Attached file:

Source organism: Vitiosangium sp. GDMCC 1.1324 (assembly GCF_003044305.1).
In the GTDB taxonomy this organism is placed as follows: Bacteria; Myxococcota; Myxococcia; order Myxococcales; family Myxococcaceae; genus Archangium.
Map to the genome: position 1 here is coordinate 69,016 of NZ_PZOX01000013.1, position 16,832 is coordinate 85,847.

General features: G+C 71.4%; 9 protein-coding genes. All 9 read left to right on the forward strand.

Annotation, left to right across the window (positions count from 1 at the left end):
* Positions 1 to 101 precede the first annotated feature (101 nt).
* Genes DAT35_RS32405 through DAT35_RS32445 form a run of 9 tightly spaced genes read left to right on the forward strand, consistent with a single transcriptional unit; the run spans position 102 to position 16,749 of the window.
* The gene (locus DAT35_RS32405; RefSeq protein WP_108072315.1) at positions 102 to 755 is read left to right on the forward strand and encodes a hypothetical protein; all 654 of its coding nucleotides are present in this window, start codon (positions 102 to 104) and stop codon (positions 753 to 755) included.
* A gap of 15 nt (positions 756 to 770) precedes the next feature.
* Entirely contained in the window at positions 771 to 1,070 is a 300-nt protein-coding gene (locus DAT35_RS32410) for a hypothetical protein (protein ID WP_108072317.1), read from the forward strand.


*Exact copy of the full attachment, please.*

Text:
Source organism: Vitiosangium sp. GDMCC 1.1324 (assembly GCF_003044305.1).
In the GTDB taxonomy this organism is placed as follows: Bacteria; Myxococcota; Myxococcia; order Myxococcales; family Myxococcaceae; genus Archangium.
Map to the genome: position 1 here is coordinate 69,016 of NZ_PZOX01000013.1, position 16,832 is coordinate 85,847.

General features: G+C 71.4%; 9 protein-coding genes. All 9 read left to right on the forward strand.

Annotation, left to right across the window (positions count from 1 at the left end):
* Positions 1 to 101 precede the first annotated feature (101 nt).
* Genes DAT35_RS32405 through DAT35_RS32445 form a run of 9 tightly spaced genes read left to right on the forward strand, consistent with a single transcriptional unit; the run spans position 102 to position 16,749 of the window.
* The gene (locus DAT35_RS32405; RefSeq protein WP_108072315.1) at positions 102 to 755 is read left to right on the forward strand and encodes a hypothetical protein; all 654 of its coding nucleotides are present in this window, start codon (positions 102 to 104) and stop codon (positions 753 to 755) included.
* A gap of 15 nt (positions 756 to 770) precedes the next feature.
* Entirely contained in the window at positions 771 to 1,070 is a 300-nt protein-coding gene (locus DAT35_RS32410) for a hypothetical protein (protein ID WP_108072317.1), read from the forward strand.